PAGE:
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Inca Creation Myth and Other Inca Mythology

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The Inca Creation Myth along with other mythology of ancient Inca Civilization are not only interesting to us but actually play a large part in the indigenous culture of Peru to this day.

There are as many myths about how the Inca tribe came to be as there are myths about their demise.

Inca Creation Myth

Myths regarding their creation range from the story of the God of the Sun to stories of another God who brought to life humans from rocks.

Although we can't be certain which version of Inca mythology was predominantly accepted, what is certain is that Inca mythology influenced all aspects of their culture and life.

This influence remains highly visible today as the focus of their architectural and artistic works.

Myths regarding their creation
range from the story of the God of the Sun to stories of another God who brought to life humans from rocks.

Three Versions of the Myth

God of the Sun

In the first version of the Inca creation myth, the God of the Sun arose and was so bright that nothing else could even be seen.

The God of the Sun then created the moon and the stars. The Sun and the Moon had one son and one daughter.

The God of the Sun sent their children to the earth to show the humans how to survive. According this myth, the son of the Sun God became the very first Inca.

God from the Water

The second most popular Inca Creation myth describes a God who arose from the water. This God needed light to see his surroundings so he created the sun, moon, and stars.

This God brought humans with him. From the rocks he created more humans, some of which were pregnant women.

Keeping one man and one woman with him, he sent half his people to the North and half to the South to create plenty of land for his tribe to grow and thrive.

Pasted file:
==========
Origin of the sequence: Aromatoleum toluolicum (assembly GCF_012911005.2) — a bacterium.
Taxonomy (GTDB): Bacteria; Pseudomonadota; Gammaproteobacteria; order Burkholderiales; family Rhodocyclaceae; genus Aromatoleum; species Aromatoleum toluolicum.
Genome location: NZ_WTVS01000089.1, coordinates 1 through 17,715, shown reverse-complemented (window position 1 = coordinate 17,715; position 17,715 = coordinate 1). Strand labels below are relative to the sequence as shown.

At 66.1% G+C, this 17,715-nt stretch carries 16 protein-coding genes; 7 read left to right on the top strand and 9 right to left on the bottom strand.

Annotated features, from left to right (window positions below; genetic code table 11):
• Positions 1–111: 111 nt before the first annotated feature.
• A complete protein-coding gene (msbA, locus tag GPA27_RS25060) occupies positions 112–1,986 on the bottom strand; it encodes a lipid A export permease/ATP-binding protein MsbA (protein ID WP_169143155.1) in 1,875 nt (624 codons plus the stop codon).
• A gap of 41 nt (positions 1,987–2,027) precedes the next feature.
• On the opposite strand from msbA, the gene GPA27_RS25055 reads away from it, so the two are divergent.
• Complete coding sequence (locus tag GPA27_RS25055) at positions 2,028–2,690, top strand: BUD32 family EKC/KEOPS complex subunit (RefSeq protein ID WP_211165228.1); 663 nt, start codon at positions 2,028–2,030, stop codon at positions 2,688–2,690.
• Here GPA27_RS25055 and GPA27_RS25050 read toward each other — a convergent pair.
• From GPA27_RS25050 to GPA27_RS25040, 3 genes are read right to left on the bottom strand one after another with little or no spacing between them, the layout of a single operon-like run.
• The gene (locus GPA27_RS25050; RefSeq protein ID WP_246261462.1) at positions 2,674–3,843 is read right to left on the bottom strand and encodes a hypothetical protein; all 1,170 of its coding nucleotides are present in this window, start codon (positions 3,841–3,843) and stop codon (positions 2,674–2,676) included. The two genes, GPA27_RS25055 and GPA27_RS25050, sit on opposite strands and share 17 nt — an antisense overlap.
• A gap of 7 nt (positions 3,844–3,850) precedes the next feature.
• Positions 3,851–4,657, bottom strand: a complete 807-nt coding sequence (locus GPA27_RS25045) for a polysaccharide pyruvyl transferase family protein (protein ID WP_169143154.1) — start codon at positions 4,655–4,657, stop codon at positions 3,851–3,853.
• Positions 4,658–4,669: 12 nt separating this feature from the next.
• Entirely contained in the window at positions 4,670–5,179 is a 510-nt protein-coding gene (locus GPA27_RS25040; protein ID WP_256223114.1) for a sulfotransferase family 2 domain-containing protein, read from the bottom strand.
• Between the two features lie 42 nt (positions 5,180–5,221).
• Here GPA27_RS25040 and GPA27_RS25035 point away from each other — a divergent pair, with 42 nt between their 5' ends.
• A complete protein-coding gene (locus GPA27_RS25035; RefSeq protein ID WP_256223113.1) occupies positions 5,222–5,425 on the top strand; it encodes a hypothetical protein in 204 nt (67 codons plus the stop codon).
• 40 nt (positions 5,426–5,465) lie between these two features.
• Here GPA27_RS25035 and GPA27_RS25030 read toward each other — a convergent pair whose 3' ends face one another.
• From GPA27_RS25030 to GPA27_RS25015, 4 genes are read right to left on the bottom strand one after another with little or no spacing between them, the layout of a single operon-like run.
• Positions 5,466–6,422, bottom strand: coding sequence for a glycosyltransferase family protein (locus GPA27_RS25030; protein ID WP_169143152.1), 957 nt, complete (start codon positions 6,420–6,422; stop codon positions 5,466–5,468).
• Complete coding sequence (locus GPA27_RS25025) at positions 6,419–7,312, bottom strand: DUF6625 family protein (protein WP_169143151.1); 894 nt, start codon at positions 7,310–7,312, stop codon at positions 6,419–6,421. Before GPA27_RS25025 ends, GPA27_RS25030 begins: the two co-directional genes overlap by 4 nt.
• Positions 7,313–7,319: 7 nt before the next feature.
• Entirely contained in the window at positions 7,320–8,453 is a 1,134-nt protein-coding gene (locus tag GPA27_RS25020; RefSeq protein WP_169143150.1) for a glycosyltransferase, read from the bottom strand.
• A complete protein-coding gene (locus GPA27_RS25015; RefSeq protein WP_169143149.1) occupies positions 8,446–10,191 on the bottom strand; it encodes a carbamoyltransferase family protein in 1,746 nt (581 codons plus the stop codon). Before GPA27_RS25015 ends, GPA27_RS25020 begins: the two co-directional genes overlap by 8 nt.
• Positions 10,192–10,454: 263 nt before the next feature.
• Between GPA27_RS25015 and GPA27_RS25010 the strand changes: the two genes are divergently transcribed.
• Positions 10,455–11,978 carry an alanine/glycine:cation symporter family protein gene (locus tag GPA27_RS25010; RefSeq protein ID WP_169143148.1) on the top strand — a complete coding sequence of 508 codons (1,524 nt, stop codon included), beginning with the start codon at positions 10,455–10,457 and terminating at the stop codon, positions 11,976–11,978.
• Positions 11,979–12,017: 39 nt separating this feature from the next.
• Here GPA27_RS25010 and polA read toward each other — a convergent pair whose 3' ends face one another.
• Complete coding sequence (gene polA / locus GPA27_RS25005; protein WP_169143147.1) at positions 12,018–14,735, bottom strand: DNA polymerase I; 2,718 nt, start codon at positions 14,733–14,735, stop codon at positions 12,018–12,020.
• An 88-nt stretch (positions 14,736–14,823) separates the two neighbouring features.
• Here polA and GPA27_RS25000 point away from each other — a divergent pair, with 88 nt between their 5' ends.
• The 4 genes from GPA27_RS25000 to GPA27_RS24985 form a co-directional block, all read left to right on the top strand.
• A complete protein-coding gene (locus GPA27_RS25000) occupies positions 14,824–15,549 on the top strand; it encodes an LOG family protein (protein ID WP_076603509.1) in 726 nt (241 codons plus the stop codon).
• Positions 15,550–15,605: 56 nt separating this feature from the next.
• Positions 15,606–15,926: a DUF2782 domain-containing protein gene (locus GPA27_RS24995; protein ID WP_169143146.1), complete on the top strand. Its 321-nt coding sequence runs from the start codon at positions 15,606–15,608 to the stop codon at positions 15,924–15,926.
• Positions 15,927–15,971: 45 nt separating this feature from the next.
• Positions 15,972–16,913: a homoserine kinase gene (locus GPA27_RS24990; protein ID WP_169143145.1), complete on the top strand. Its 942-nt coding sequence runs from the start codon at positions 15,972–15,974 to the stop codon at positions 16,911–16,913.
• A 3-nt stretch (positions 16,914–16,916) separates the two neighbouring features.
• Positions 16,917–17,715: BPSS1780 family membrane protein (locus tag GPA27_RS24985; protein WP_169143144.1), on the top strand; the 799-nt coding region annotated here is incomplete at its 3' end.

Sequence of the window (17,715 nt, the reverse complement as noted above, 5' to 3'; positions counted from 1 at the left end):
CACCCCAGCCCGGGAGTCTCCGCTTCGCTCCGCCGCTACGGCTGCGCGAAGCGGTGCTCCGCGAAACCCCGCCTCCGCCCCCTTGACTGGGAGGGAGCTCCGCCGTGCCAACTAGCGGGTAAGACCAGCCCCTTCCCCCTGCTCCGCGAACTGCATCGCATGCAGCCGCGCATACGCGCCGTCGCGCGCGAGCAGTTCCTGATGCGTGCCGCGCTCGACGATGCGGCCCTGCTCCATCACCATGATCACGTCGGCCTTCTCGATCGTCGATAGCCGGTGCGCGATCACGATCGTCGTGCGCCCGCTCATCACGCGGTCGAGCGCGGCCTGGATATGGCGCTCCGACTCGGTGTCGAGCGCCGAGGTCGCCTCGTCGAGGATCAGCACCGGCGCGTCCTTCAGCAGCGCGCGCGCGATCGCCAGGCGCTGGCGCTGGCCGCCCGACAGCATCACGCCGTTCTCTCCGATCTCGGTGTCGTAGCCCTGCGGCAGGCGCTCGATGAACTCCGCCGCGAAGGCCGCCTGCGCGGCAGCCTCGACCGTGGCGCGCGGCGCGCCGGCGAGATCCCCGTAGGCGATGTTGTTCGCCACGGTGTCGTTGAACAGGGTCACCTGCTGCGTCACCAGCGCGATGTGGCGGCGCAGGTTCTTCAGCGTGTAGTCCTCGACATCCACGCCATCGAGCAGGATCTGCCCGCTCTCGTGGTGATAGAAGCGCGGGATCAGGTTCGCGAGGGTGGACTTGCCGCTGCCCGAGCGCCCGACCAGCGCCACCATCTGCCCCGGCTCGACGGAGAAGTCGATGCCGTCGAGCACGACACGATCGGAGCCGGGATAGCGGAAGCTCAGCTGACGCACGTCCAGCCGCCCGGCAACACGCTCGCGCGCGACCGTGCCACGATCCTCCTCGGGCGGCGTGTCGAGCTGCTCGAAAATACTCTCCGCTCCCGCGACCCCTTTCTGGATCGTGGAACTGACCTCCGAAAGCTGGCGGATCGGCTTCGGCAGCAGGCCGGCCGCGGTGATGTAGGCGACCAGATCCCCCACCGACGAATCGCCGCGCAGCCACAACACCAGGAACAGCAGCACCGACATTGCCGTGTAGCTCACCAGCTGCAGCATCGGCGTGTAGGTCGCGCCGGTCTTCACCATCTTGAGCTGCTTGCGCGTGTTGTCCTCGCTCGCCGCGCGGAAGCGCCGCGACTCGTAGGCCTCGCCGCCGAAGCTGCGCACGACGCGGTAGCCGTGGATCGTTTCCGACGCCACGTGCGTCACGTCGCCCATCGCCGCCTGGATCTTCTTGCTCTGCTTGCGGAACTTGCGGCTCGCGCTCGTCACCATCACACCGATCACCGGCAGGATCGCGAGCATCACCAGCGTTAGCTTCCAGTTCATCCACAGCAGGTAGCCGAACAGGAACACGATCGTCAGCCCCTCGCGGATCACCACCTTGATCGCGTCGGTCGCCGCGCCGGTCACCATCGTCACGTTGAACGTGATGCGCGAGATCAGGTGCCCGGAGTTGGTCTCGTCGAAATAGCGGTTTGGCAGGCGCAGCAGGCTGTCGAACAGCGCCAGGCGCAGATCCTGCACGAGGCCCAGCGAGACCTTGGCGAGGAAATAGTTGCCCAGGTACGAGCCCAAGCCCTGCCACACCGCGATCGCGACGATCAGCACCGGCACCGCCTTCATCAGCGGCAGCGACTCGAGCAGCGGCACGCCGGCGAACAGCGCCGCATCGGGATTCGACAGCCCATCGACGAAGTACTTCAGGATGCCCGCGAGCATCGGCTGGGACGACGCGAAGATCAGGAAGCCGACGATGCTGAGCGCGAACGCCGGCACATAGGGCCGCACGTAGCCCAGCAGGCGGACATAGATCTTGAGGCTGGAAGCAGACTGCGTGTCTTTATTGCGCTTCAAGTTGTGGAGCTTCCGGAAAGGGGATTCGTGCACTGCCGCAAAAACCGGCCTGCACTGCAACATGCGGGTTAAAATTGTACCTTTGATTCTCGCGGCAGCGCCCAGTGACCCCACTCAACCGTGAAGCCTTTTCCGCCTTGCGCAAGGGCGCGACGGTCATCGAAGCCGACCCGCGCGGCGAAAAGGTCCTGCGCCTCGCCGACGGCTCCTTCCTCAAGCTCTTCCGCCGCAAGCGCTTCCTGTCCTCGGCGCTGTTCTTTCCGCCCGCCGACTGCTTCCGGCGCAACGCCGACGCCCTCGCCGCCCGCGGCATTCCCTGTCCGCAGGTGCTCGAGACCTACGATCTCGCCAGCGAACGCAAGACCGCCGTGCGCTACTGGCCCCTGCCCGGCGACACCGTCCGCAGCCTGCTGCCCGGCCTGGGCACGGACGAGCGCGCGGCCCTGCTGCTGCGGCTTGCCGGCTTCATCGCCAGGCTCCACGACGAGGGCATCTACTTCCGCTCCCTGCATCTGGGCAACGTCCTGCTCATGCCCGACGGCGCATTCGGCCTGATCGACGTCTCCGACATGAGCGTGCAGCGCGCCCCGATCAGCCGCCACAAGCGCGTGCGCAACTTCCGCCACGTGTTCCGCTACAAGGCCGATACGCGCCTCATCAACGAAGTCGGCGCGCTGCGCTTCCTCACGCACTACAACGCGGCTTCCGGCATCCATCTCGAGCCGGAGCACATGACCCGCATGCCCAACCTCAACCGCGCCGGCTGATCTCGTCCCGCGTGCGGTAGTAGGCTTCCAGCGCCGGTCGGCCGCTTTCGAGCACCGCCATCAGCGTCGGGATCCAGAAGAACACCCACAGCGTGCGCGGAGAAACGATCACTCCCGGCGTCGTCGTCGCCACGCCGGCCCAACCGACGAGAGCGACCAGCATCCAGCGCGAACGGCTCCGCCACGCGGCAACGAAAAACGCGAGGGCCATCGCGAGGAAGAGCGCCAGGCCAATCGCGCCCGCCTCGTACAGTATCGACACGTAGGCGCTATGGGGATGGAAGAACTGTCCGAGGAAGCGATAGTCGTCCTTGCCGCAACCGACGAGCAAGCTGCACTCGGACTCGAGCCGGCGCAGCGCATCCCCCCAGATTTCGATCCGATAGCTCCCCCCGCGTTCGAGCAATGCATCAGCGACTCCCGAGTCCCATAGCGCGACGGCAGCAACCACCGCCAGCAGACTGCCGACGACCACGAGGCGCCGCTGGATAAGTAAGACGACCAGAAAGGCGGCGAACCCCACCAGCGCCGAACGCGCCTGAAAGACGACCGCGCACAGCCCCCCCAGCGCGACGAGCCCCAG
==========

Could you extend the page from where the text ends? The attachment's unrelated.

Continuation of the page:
The Boneless God "Con"

A third, less popular myth of the Inca's creation includes a figure in the general shape of a man but with no bones called the Con.

According to this version of Inca mythology, the Con filled the earth with the things the people needed to survive. He found the people to be unthankful so he dried up all the water so the people would suffer for their lack of appreciation.

Then a new God, Pacha Kamaq (also Pachachamac or Pachacamac - 'Earth-Maker'), came along and drove the first God out by changing his people to monkeys.

The myth describes Pacha Kamaq taking over the earth and making ancestors from the remaining humans.

Other Inca Mythology

A Special People

While many of the Inca myths dealt with the origin of the Inca people, they all supported the idea that the Gods wanted the Inca's to be rulers of the land.

These myths help to establish some of the rights and customs of the Incas' royal class. The myths were elaborated to demonstrate how superior the Inca people were.

All of the myths identify the Incan people as descendants of the sun.

A Great Flood

Just as many other cultures, the Inca's spoke of one myth that included a great flood.

As the legend goes, a great flood came about and whisked away all of the unruly people in the land.

The flood myths are full of stories about how the Inca people were greedy and and how they didn't pay proper homage to the Gods. It was decided that the only people who didn't prove evil were the ones in the highest highlands of the Andes Mountains.

As the story goes, two shepherds realized how sad their llamas were. The llamas told their owners there was a flood coming. The two shepherds gathered their families and their herds and headed to the highlands.

Rain fell for two straight months until all of the land below was flooded. The Sun God appeared and his smile dried the waters. The families came down from the Highlands and repopulated the earth.

This myth continues on, saying that the llamas always remember the floods and therefore only live in the Highlands.

While it's true that the Spanish conquistadors (conquistadores) destroyed the Empire of Inca, the people survived and descendants from those people still live in the Highlands of the Andes Mountains.

The Inca Creation Myth and other Inca mythology play a continuing part in the culture of Peru's indigenous population.

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